Air-breathing, torpedo-shaped fish with flattened head and toothed jaws; long anal and dorsal fins without spines; typically red eyes; body color darkens with age to deep brown with black blotches sometimes fringed with bright comma-shaped markings, and a red-orange eyespot (ocellus) near the base of the tail. It resembles a bowfin in behavior and appearance, but is distinguished by a long anal fin.
The Bullseye Snakehead remain centered in the Margate/Coral Springs/Pompano Beach area where it was first documented in October 2000. They will likely be limited to the southern half of Florida since temperatures below 50oF are lethal. To the south this population is bounded by the North New River Canal (G-15), L-36 Canal to the west, and the Hillsboro Canal (G-08) to the north. This is the only area from which Snakeheads have been documented, although FWC has received numerous reports of Bullseye Snakehead elsewhere these have all turned out to be similar-looking native fishes such as the Bowfin. Native range Pakistan, Malaysia, and southern China.
In canals, typically associated with overhanging shoreline vegetation, dense submersed vegetation, and debris; tolerant of stagnant waters due to air-breathing capabilities.
Spawning Habitats: Spawn primarily from March through May with a secondary peak in August; adults occasionally seen herding young in shallows until six inches long; a sample of ripe females contained an average of 4,700 ready to spawn eggs.
Feeding Habits: Bottom dwelling, ambush predator that feeds primarily on small fish and crayfish, but occasionally eats a wide variety of prey including turtles, toads, lizards, snakes, and insects.
Age and Growth:
Largest collected in Florida by FWC was 31.5 inches and weighed 9.2 pounds; reports of this species commonly growing to more than four feet and weights of 66 pounds erroneous; largest likely to get about 15 pounds.
Good; have been caught on jerk baits and live baits; a popular sportfish in its native range; no bag or size limits.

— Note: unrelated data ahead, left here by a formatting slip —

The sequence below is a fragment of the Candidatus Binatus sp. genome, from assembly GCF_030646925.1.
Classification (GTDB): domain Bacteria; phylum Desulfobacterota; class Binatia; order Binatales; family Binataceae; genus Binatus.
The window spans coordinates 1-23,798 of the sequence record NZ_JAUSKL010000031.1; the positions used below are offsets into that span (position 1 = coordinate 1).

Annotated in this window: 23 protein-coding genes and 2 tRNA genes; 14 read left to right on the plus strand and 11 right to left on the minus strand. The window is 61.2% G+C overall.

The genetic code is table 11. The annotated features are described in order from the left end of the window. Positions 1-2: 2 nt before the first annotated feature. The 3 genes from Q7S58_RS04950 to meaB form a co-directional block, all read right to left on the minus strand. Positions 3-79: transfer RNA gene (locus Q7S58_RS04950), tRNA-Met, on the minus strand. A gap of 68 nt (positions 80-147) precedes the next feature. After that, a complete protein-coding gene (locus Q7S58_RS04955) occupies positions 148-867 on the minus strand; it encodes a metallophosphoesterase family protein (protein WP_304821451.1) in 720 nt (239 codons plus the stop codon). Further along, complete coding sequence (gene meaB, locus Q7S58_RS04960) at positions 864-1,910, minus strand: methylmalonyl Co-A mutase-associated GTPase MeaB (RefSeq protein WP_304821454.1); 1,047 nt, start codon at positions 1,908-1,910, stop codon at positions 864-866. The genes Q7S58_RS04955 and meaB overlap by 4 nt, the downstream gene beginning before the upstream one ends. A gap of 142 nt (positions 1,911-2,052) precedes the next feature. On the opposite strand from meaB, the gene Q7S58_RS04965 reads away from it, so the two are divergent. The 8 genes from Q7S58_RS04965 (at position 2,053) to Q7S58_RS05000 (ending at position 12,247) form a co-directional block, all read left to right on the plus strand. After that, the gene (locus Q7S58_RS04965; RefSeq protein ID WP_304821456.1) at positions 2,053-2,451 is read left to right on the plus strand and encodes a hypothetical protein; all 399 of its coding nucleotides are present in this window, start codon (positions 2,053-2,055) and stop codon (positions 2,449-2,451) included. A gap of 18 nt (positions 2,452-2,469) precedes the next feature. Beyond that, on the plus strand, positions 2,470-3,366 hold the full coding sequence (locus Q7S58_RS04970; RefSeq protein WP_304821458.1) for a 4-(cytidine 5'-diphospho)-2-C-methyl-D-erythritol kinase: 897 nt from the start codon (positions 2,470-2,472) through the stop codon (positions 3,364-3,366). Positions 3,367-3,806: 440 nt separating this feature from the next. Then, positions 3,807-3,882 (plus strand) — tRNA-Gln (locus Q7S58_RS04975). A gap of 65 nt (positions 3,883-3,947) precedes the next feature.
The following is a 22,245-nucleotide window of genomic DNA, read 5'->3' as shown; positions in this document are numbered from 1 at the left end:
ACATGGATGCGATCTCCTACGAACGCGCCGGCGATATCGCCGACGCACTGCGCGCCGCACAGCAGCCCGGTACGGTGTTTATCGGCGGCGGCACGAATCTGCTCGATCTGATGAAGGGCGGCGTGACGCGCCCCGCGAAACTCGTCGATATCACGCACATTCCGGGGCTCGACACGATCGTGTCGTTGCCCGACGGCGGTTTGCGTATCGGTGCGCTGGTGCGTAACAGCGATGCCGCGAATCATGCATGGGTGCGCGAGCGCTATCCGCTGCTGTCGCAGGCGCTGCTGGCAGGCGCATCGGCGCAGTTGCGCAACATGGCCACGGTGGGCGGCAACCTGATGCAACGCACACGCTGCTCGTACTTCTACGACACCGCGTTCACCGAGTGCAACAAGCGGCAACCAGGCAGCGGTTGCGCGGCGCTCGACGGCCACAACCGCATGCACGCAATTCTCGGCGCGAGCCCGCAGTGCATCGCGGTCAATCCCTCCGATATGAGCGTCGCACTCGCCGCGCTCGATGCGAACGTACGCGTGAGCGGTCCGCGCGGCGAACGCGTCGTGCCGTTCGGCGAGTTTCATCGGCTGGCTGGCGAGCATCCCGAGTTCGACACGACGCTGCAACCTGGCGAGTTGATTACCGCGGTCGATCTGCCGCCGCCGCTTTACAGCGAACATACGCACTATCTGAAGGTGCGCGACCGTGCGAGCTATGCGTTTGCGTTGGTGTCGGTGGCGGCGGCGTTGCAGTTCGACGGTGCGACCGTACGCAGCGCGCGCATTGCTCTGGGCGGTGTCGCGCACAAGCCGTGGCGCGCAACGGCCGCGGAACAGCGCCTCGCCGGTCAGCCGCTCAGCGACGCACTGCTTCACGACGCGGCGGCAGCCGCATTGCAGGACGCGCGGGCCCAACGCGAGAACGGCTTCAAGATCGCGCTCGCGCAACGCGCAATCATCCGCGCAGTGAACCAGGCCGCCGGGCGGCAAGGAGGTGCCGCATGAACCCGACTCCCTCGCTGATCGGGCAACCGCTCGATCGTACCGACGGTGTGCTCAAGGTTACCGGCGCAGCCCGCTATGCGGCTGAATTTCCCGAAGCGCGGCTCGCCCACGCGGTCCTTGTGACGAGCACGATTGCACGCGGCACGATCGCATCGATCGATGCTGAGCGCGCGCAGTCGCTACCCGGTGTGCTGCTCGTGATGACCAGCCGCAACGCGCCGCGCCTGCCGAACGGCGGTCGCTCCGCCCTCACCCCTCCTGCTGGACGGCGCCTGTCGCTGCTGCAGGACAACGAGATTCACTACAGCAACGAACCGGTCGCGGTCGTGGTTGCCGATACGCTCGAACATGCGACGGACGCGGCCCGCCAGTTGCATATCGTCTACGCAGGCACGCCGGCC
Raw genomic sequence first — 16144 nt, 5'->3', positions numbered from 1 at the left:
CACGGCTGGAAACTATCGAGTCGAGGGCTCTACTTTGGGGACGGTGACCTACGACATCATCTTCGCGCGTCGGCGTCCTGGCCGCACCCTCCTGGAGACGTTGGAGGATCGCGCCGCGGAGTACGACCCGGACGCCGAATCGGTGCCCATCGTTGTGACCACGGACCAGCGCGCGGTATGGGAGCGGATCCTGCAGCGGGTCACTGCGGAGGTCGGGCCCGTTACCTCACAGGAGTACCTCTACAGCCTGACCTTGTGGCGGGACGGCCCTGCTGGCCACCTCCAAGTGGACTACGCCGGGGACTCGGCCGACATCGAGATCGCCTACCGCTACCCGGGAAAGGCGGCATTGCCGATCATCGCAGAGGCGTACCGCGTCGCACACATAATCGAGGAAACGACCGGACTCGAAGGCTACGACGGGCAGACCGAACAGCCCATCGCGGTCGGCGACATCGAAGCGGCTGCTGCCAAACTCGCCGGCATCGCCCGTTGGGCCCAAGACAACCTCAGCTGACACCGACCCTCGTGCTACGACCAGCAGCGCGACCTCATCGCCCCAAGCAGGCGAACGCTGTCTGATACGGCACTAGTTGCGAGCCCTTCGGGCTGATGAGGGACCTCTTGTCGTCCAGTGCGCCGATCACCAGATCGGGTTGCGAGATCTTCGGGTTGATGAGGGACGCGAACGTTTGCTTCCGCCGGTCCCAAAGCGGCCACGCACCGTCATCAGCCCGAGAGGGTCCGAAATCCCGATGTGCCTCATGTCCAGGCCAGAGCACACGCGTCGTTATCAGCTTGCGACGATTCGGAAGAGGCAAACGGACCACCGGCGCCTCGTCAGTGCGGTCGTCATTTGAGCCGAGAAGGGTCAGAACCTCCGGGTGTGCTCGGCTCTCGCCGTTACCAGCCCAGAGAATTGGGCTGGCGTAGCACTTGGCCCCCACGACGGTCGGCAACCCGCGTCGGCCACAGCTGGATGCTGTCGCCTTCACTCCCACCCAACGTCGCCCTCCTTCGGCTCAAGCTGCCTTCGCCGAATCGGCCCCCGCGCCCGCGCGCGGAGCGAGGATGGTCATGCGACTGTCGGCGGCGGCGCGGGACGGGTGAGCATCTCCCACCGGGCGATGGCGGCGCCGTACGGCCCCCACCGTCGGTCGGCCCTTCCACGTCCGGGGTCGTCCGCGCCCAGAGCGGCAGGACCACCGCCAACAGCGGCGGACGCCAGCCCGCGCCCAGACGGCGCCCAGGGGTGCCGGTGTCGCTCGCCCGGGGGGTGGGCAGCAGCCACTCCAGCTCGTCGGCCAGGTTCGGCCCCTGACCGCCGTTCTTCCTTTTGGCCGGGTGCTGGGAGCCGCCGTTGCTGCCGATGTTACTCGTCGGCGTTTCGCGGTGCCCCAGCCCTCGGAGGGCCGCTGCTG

Excellent; even said to have medicinal benefits in its native range by hastening the healing of wounds and internal injuries.
A massive, record-breaking fish has been pulled from a South Florida canal — but it’s not good news.
That’s because the 14 pounds, 3 ounce fish is a bullseye snakehead, an eel-shaped, freakish-looking invasive species that Florida Fish And Wildlife Commission officials certainly weren’t hoping to find growing quite so fat in Broward County’s C-14 canal.
FWC staffer Murray Stanford was electrofishing for snakehead — a technique used by biologists in which a weak electric current temporarily stuns fish to make collection possible — when he pulled up the whopper of an unwelcome guest.
“We knew right away,”“It was definitely the largest one we have ever collected.”
In fact, Stanford’s bullseye snakehead would have shattered the previous record of 12 pounds, 8 ounces, but won’t count for the record books since he didn’t catch it fishing with a line.
The bullseye snakehead hasn’t proven to be as destructive an invader as pythons in the Everglades, but its unsightly looks and alarming legend have kept the South Asian native in the headlines — especially when the so-called “Frankenfish” was released in Maryland waterways, setting off a national hysteria.